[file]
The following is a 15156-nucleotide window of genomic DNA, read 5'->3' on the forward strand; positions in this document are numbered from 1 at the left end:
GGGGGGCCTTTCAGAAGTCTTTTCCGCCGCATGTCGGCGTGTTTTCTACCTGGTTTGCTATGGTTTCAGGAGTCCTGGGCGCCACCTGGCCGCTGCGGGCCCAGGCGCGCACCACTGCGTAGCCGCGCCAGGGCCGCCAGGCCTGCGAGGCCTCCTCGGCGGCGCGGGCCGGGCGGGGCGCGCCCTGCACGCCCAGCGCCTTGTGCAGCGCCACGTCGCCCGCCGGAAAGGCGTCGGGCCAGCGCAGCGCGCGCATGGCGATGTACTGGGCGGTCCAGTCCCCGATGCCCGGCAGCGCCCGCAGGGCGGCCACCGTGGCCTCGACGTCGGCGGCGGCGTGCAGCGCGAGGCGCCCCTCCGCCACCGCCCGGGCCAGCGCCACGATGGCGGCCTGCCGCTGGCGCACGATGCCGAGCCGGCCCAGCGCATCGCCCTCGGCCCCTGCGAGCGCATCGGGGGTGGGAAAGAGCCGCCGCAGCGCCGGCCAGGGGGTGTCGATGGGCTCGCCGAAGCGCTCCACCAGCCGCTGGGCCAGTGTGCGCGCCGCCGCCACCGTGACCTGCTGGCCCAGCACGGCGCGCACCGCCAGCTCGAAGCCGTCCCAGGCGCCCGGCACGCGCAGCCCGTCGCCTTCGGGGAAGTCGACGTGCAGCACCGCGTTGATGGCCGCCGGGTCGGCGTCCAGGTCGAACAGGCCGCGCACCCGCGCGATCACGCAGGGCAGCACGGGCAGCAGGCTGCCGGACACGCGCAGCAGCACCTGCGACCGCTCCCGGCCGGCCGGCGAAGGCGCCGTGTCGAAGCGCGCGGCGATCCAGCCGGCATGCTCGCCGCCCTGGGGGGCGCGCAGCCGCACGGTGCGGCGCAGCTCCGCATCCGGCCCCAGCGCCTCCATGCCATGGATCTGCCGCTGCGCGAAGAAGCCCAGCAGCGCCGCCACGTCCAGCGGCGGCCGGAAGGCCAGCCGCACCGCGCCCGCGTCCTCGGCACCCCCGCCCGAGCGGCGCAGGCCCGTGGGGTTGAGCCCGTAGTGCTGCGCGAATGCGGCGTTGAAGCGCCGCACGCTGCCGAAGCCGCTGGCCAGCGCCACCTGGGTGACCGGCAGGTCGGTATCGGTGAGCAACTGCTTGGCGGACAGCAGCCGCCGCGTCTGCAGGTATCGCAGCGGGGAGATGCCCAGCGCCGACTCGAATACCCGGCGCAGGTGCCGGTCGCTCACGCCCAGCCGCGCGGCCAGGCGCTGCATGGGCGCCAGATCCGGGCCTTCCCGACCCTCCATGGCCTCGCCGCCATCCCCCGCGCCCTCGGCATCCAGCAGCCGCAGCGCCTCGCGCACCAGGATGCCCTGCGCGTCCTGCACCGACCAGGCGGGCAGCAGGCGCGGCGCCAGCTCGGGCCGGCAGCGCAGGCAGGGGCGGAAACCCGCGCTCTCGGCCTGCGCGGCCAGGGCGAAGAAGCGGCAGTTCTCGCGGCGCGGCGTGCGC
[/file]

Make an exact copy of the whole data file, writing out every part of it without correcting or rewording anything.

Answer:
The following is a 15156-nucleotide window of genomic DNA, read 5'->3' on the forward strand; positions in this document are numbered from 1 at the left end:
GGGGGGCCTTTCAGAAGTCTTTTCCGCCGCATGTCGGCGTGTTTTCTACCTGGTTTGCTATGGTTTCAGGAGTCCTGGGCGCCACCTGGCCGCTGCGGGCCCAGGCGCGCACCACTGCGTAGCCGCGCCAGGGCCGCCAGGCCTGCGAGGCCTCCTCGGCGGCGCGGGCCGGGCGGGGCGCGCCCTGCACGCCCAGCGCCTTGTGCAGCGCCACGTCGCCCGCCGGAAAGGCGTCGGGCCAGCGCAGCGCGCGCATGGCGATGTACTGGGCGGTCCAGTCCCCGATGCCCGGCAGCGCCCGCAGGGCGGCCACCGTGGCCTCGACGTCGGCGGCGGCGTGCAGCGCGAGGCGCCCCTCCGCCACCGCCCGGGCCAGCGCCACGATGGCGGCCTGCCGCTGGCGCACGATGCCGAGCCGGCCCAGCGCATCGCCCTCGGCCCCTGCGAGCGCATCGGGGGTGGGAAAGAGCCGCCGCAGCGCCGGCCAGGGGGTGTCGATGGGCTCGCCGAAGCGCTCCACCAGCCGCTGGGCCAGTGTGCGCGCCGCCGCCACCGTGACCTGCTGGCCCAGCACGGCGCGCACCGCCAGCTCGAAGCCGTCCCAGGCGCCCGGCACGCGCAGCCCGTCGCCTTCGGGGAAGTCGACGTGCAGCACCGCGTTGATGGCCGCCGGGTCGGCGTCCAGGTCGAACAGGCCGCGCACCCGCGCGATCACGCAGGGCAGCACGGGCAGCAGGCTGCCGGACACGCGCAGCAGCACCTGCGACCGCTCCCGGCCGGCCGGCGAAGGCGCCGTGTCGAAGCGCGCGGCGATCCAGCCGGCATGCTCGCCGCCCTGGGGGGCGCGCAGCCGCACGGTGCGGCGCAGCTCCGCATCCGGCCCCAGCGCCTCCATGCCATGGATCTGCCGCTGCGCGAAGAAGCCCAGCAGCGCCGCCACGTCCAGCGGCGGCCGGAAGGCCAGCCGCACCGCGCCCGCGTCCTCGGCACCCCCGCCCGAGCGGCGCAGGCCCGTGGGGTTGAGCCCGTAGTGCTGCGCGAATGCGGCGTTGAAGCGCCGCACGCTGCCGAAGCCGCTGGCCAGCGCCACCTGGGTGACCGGCAGGTCGGTATCGGTGAGCAACTGCTTGGCGGACAGCAGCCGCCGCGTCTGCAGGTATCGCAGCGGGGAGATGCCCAGCGCCGACTCGAATACCCGGCGCAGGTGCCGGTCGCTCACGCCCAGCCGCGCGGCCAGGCGCTGCATGGGCGCCAGATCCGGGCCTTCCCGACCCTCCATGGCCTCGCCGCCATCCCCCGCGCCCTCGGCATCCAGCAGCCGCAGCGCCTCGCGCACCAGGATGCCCTGCGCGTCCTGCACCGACCAGGCGGGCAGCAGGCGCGGCGCCAGCTCGGGCCGGCAGCGCAGGCAGGGGCGGAAACCCGCGCTCTCGGCCTGCGCGGCCAGGGCGAAGAAGCGGCAGTTCTCGCGGCGCGGCGTGCGC